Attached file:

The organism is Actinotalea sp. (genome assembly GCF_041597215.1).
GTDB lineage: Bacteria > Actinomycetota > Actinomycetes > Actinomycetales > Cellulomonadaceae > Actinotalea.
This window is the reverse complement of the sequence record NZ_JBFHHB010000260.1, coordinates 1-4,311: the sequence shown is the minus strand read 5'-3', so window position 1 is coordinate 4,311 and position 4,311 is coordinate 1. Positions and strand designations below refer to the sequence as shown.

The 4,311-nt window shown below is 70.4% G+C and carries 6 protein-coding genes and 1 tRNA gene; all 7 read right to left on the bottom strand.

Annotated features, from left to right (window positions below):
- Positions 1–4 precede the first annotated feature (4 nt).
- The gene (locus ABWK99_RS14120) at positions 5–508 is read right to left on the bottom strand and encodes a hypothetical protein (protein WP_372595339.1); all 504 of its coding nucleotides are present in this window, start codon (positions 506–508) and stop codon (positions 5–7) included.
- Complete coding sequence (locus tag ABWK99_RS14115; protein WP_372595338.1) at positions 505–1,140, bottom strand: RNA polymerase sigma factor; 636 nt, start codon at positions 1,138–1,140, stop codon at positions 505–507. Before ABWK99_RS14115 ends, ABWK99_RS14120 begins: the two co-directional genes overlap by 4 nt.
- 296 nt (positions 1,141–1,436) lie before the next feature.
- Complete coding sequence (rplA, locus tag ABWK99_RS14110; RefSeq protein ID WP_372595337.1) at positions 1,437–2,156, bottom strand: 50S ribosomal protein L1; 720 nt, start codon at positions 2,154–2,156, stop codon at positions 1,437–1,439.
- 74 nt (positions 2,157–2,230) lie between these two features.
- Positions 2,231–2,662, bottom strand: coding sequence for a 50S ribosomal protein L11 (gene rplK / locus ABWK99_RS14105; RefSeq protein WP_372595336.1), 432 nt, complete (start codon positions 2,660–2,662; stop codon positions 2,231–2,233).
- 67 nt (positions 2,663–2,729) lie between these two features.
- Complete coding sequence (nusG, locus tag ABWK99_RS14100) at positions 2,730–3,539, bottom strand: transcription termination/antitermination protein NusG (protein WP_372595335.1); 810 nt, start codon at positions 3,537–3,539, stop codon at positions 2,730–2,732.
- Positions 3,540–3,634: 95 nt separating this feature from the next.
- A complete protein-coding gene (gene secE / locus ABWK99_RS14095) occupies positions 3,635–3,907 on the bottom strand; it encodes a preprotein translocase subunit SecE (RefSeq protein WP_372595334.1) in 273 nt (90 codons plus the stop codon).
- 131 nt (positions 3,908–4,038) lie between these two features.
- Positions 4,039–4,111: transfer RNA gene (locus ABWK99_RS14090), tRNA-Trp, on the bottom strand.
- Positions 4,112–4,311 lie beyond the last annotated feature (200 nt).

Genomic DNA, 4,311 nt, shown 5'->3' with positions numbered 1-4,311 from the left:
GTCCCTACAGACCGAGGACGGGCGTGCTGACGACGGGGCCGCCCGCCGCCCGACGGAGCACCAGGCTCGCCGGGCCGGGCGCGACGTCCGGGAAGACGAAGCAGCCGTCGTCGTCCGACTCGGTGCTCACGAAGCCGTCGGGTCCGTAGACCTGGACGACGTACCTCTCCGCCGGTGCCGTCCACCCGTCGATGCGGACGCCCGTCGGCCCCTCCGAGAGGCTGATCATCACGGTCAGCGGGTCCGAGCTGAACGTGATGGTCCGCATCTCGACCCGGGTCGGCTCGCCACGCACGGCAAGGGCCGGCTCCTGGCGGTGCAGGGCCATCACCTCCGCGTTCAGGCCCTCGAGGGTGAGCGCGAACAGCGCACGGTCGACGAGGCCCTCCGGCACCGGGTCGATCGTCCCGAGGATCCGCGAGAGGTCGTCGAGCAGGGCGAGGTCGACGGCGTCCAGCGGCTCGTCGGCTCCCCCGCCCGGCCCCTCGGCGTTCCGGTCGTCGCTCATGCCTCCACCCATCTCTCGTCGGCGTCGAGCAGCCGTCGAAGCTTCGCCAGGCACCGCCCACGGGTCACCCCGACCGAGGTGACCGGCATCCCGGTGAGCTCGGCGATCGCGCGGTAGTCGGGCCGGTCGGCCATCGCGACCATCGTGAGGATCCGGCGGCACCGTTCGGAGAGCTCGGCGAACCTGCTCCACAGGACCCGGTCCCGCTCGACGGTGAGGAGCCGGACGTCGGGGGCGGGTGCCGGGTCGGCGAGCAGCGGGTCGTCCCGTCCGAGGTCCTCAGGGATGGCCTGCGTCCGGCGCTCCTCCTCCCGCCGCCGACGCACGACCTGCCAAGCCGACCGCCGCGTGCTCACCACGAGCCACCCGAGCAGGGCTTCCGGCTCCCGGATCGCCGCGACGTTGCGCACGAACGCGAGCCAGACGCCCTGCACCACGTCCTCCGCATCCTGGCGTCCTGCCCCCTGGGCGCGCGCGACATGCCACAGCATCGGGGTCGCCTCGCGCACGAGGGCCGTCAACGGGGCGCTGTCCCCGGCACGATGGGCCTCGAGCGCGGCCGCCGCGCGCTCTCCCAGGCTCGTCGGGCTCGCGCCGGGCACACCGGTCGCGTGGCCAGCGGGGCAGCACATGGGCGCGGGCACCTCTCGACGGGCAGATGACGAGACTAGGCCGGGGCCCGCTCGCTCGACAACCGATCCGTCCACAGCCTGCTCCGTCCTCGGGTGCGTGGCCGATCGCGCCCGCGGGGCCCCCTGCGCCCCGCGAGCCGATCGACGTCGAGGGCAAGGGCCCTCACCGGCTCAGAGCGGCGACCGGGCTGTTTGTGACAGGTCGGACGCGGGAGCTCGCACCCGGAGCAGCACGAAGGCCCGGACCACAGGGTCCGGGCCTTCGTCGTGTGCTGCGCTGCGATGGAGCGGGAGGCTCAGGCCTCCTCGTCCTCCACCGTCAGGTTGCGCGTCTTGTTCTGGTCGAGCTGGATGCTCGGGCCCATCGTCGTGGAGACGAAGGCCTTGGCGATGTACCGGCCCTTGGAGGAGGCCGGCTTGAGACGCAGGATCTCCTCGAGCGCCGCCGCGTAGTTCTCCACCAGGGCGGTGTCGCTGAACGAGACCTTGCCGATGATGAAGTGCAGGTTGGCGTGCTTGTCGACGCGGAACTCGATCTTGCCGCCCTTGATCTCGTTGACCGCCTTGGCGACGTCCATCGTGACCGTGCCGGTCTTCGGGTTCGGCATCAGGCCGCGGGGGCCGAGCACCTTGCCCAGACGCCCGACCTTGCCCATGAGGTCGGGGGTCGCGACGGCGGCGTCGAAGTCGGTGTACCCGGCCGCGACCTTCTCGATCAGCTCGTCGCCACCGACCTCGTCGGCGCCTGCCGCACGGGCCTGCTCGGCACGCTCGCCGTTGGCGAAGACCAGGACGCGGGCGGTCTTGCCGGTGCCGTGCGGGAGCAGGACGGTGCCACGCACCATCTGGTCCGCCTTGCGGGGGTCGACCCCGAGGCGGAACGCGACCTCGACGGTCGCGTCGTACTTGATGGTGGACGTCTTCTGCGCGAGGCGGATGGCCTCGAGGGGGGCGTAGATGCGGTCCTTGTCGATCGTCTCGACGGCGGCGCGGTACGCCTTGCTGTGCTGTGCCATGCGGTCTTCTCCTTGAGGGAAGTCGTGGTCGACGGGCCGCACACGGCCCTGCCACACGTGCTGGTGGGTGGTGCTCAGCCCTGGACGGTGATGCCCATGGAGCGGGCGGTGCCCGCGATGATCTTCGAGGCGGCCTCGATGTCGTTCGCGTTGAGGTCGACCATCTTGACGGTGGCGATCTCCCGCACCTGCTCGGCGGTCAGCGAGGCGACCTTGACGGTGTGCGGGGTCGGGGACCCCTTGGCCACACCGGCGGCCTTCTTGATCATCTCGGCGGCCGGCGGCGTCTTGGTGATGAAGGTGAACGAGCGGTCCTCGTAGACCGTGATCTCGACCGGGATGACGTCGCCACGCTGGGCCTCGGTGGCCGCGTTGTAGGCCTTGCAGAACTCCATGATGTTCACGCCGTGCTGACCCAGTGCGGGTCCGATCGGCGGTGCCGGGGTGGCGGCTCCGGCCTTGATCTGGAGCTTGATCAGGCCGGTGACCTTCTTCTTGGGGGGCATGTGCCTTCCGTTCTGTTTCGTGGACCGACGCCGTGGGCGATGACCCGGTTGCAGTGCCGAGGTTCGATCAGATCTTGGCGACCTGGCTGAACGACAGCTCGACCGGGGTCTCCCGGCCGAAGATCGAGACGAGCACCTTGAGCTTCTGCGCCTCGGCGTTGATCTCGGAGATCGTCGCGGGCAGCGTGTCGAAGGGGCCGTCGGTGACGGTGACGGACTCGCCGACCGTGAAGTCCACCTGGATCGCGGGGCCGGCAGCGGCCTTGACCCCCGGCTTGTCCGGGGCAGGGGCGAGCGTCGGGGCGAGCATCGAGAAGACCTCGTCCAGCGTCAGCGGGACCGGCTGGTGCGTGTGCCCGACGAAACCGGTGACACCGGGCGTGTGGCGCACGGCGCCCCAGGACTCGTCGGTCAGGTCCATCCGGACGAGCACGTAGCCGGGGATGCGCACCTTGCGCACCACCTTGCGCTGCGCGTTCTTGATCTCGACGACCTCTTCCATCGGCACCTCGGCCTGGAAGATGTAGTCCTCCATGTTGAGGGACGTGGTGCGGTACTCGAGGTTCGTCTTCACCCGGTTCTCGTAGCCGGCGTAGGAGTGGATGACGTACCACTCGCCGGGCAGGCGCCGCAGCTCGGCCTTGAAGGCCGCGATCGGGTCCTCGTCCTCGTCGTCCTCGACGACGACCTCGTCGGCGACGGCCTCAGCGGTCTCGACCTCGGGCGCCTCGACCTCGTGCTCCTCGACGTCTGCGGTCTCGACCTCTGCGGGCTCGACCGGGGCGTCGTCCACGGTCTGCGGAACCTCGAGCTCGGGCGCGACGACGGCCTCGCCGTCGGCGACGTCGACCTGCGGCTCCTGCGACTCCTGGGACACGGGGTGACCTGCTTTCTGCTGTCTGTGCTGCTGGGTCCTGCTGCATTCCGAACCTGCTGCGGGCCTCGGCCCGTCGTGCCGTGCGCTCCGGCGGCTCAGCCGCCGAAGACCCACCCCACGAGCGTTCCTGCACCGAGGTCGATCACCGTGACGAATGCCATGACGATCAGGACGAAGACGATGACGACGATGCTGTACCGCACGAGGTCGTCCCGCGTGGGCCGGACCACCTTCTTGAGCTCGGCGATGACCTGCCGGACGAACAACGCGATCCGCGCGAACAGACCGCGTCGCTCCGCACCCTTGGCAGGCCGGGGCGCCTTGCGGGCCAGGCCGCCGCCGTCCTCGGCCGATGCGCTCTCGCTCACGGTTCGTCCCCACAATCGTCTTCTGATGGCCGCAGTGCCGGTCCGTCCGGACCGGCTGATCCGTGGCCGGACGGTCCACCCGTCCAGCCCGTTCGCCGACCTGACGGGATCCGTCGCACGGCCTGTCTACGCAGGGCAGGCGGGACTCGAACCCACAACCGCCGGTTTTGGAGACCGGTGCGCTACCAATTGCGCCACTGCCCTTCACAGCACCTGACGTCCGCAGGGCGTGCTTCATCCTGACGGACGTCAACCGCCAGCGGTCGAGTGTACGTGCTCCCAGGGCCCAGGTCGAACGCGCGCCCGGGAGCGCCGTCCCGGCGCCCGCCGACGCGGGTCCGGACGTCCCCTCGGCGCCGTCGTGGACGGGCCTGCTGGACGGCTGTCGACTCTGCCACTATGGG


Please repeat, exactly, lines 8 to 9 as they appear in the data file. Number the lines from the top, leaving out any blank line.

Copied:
- Complete coding sequence (locus tag ABWK99_RS14115; protein WP_372595338.1) at positions 505–1,140, bottom strand: RNA polymerase sigma factor; 636 nt, start codon at positions 1,138–1,140, stop codon at positions 505–507. Before ABWK99_RS14115 ends, ABWK99_RS14120 begins: the two co-directional genes overlap by 4 nt.
- 296 nt (positions 1,141–1,436) lie before the next feature.